Producer funded research

I am a member of the Minnesota Pork Board’s research committee. This committee is charged with making the call for research proposals (RFP’s) and then deciding which proposals to fund using producer’s checkoff dollars.


Have you given thought to how your states producer group should spend its research dollars? Not an easy question when you delve into it.


At the top of the list, should the money be targeted towards production research (how to do more with less), market research (for example, defining how consumers will react to xyz) environmental work (what is the carbon footprint of the Minnesota pork industry), health (develop a vaccine for xyz disease that appears to be a future threat) or some other area? Should the money be targeted at production, environmental and social problems unique to the Minnesota industry or should we go after big picture issues that impact the US industry?


Should we target our money towards problems that the University of Minnesota has the capabilities to work with or do we open the door to problems that researchers from other institutions across the US may have the expertise to address?


What about pooling resources with another state (such as South Dakota or Wisconsin) to have a bigger pool of dollars to work with?


This leads to the next dilemma for a research committee – do you list specific areas of research that you will target for funding, or do you put out a general call for proposals and see what comes in? Targeted funding requests lets researchers know where the funding committee priorities lie. At the same time they tend to discourage innovative research that may be the solution to a future problem if the research can’t be shoe-horned into the targeted areas.


As you can see, what starts out as a very good idea (spend checkoff dollars on research), quickly grows into a very serious listing of priorities that need to be defined.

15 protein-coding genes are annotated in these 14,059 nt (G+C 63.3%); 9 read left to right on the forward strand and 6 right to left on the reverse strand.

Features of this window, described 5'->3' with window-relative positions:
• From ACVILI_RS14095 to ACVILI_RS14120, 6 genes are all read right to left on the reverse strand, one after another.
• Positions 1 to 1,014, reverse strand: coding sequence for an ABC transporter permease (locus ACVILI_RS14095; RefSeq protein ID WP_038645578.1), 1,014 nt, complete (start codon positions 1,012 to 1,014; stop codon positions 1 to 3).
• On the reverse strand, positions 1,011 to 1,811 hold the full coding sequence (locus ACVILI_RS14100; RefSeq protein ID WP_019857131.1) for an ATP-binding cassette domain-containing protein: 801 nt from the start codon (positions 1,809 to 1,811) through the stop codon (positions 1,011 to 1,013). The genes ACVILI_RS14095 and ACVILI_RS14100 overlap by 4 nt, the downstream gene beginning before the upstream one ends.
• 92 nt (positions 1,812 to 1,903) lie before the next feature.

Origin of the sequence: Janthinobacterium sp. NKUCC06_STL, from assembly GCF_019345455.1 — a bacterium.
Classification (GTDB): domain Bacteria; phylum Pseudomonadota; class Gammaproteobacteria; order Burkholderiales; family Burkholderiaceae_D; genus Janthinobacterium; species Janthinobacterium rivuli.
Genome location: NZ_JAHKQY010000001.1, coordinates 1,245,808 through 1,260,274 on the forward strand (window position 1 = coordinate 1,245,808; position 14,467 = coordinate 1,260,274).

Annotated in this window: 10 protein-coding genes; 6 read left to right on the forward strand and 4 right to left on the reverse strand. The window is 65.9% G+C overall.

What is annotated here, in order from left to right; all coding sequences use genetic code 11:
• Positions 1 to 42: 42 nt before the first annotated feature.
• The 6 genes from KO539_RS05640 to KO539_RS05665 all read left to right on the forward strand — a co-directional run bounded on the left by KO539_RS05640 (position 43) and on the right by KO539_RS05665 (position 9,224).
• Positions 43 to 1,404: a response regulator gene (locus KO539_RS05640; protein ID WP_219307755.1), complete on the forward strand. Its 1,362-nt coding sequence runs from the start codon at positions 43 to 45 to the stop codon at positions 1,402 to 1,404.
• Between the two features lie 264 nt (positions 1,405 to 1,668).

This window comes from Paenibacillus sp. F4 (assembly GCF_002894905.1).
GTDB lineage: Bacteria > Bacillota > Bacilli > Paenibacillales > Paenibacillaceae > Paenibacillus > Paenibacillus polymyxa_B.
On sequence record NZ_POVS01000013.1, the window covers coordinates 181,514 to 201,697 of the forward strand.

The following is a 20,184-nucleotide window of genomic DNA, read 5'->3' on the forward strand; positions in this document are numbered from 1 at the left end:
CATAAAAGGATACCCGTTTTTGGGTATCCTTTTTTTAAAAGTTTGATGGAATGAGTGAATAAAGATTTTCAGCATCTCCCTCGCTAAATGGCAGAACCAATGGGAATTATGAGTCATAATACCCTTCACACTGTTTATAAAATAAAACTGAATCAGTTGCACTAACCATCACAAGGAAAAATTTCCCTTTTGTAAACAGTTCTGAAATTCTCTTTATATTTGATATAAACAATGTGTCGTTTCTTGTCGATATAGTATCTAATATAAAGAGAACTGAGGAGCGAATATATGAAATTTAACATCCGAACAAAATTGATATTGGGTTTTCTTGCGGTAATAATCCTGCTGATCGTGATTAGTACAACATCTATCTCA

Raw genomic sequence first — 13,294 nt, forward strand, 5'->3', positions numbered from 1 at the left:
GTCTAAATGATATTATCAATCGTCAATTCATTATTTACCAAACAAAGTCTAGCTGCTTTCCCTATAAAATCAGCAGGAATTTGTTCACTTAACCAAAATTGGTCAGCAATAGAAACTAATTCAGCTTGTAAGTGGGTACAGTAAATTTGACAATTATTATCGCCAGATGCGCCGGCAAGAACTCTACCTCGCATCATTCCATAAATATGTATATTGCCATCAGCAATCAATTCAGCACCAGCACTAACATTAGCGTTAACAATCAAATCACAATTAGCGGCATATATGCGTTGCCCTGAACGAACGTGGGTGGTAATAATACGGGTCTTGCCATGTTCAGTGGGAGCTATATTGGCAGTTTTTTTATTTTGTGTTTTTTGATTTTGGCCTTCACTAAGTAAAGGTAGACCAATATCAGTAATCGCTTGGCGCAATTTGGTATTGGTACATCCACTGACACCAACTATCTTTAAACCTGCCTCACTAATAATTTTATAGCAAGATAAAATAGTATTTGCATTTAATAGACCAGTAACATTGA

I have been the recipient of research monies from both the National Pork Board and the Nebraska Pork Producer Association during my career at the University of Nebraska. While the dollars involved were relatively small, they were important to me and allowed me to address production problems that I was running into as an extension specialist.


Producer funded research is increasingly important for production problems in agriculture, whether in pork production, livestock production in general or feed grain production. As federal and state funding to support production agriculture research continues to decline, every dollar that producers can input into the process has a better opportunity for a big return, since the research often won’t be done without these dollars.


At the same time, land grant university administrators are often discouraging faculty from pursing commodity group research dollars. Their reasoning is that these ‘small’ grants don’t return overhead dollars to pay for the support services that allow research to occur on college campuses. These support services include such items as library services, heating of laboratories, administration of animal care and use committees, etc. In the past, many of the costs of these support services were partially or fully funded by formula funds from the Department of Agriculture’s allocation to land grant universities. As these funds have dwindled in the past few years, university administrators are left to scramble for dollars to keep the doors open so to speak.


Producer groups on the other hand respond that the land grant universities have research capabilities that have already been paid for by the tax dollars of the citizens. Yes, it is right for producer checkoff dollars to pay the direct costs of a research project. However, there are so few checkoff dollars available relative to the total cost of research that having to pay overhead fees (often at a level approaching 50% of the total research grant) means only a very few projects can be funded.


What I hope the above discussion has done is to highlight the dilemma production agriculture is in when it comes to publicly funded research. As federal dollars for production agriculture research decline, where does the money come from for new discoveries and solutions to vexing production problems? If research is increasingly becoming private, what are the opportunities for small to mid-sized producers to access the technology that will keep them competitive? If research becomes private, where does the producer of the future see evidence that both supports or refutes product claims?


The role of everyone involved in production agriculture is to make our needs known. Can the US continue to be the leader in food production if we don’t continue to invest in research?


While the overall budget of the research committee of the Minnesota Pork Board is relatively small, the results from the dollars spent can have a big impact on the Minnesota industry. Our challenge – to make the right allocation decisions to get the biggest bang for the dollars we have to spend.





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